The liberty principle for this Freedom Friday is that the economic freedom of the United States. The 2017 Index of Economic Freedom was recently released, and it did not have good news for the United States. It ranks the United States in 17th place and says the U.S. is among the “mostly free” nations. This ranking is the lowest for the nation in the 20 year history.
The Index has been measuring economic freedom for the past twenty years and giving clear and concise analysis. The information is available on their web site for both research and education. The Index covers 10 freedoms in 186 countries. This site describes economic freedom as follows.
Economic freedom is the fundamental right of every human to control his or her own labor and property. In an economically free society, individuals are free to work, produce, consume, and invest in any way they please. In economically free societies, governments allow labor, capital, and goods to move freely, and refrain from coercion or constraint of liberty beyond the extent necessary to protect and maintain liberty itself.
Anthony B. Kim at The Heritage Foundation is the research manager of the Index of Economic Freedom, which is produced by The Heritage Foundation and The Wall Street Journal. Kim’s article titled “US Economic Freedom Has Hit a Historic Low.What Happened?” explains the why this new ranking is a problem. He says that the Index “compares countries’ entrepreneurial environments” and “highlights the urgent need for the U.S. to change course. For the ninth time since 2008, America has lost ground.”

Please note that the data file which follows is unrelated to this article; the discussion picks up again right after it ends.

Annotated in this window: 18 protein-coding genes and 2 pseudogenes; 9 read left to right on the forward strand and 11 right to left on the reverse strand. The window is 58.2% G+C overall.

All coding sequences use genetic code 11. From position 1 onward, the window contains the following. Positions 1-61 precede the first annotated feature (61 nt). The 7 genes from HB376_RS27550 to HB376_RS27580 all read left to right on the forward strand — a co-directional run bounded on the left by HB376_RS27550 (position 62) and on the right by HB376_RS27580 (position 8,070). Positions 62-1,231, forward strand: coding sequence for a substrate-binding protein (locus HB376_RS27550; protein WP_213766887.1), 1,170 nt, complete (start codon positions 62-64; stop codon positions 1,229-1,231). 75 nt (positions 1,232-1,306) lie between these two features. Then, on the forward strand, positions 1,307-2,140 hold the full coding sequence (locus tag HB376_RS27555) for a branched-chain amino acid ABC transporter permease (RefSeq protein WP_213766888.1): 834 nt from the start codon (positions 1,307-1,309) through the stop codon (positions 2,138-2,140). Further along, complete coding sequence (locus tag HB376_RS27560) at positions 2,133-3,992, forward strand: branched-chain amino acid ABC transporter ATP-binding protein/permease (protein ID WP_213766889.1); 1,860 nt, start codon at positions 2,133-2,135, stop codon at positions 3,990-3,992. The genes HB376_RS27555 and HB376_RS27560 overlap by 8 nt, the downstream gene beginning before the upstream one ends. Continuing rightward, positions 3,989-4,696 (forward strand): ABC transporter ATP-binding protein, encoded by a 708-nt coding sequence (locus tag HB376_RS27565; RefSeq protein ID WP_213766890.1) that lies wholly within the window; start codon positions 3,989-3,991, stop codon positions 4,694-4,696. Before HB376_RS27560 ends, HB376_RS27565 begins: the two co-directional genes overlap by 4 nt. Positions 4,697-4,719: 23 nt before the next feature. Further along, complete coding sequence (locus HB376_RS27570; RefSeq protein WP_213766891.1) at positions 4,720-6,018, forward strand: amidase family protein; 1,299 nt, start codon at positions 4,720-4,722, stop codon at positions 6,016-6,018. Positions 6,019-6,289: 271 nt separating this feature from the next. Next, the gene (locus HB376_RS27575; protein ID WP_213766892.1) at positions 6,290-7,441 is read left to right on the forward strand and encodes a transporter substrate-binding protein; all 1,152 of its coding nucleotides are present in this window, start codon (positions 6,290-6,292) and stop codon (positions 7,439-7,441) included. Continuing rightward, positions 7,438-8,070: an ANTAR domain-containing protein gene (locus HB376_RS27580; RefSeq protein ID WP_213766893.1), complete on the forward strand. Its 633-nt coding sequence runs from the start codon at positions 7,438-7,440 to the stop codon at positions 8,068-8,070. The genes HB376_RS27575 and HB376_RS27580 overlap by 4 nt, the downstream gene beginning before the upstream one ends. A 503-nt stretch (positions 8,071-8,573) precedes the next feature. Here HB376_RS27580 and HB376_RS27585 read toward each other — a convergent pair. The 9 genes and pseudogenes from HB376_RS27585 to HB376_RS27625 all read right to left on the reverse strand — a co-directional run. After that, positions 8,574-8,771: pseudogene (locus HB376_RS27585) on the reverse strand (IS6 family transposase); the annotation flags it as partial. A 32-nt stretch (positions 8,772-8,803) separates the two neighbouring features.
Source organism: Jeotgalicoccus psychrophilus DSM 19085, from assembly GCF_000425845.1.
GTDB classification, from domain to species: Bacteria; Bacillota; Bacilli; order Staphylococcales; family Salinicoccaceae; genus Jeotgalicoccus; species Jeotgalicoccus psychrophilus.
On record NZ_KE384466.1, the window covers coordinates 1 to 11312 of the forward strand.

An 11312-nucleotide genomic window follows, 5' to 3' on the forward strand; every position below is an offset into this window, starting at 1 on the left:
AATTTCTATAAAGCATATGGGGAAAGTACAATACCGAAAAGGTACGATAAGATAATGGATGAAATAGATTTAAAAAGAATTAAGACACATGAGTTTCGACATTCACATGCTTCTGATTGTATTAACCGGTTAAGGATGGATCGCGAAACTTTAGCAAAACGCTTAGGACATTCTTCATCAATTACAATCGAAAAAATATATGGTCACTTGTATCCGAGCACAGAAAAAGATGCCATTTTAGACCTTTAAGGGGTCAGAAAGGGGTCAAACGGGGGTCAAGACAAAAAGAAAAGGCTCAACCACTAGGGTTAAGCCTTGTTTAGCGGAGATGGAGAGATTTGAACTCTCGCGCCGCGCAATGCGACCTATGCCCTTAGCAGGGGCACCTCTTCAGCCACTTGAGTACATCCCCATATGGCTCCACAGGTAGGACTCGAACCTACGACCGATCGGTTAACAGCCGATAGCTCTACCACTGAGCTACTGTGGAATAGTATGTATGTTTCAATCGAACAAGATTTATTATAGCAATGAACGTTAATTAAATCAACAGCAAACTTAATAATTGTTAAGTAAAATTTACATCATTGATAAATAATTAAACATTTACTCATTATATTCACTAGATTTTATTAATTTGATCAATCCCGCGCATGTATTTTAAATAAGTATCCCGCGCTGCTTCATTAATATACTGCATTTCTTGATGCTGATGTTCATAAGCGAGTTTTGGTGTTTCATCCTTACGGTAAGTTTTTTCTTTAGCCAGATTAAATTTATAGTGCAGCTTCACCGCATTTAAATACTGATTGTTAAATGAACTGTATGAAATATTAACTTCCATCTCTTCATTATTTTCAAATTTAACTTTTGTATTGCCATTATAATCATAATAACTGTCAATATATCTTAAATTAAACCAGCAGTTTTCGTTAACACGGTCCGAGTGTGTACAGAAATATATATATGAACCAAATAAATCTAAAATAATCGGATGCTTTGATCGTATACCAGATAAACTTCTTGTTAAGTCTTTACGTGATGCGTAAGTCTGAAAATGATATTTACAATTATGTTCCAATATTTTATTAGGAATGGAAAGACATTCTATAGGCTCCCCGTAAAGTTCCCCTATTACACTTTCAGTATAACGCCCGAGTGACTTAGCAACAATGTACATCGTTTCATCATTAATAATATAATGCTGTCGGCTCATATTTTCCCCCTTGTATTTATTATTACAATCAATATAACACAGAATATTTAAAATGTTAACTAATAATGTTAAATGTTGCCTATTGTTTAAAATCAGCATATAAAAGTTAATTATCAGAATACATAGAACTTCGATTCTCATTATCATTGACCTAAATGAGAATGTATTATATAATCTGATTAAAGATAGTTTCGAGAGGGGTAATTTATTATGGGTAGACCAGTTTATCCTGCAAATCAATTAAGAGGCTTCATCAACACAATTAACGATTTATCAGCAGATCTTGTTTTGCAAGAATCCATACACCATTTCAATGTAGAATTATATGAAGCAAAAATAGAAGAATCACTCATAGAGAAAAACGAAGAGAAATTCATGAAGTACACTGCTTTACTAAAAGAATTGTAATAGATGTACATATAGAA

Kim writes that the U.S. is now in “the second-tier economic freedom status” and has been there since 2010. The U.S. ranks behind Switzerland (fourth), Australia (fifth), Canada (seventh, and the United Kingdom (twelfth). He says that the Index measures the commitment of a nation to “limited government and free enterprise on a scale of 0 to 100.” It evaluates “four critical policy pillars, including rule of law and regulatory efficiency.”
These commitments have powerful effects: Countries achieving higher levels of economic freedom consistently and measurably outperform others in economic growth, long-term prosperity, and social progress. Those losing freedom, on the other hand, risk economic stagnation, high unemployment, and deteriorating social conditions.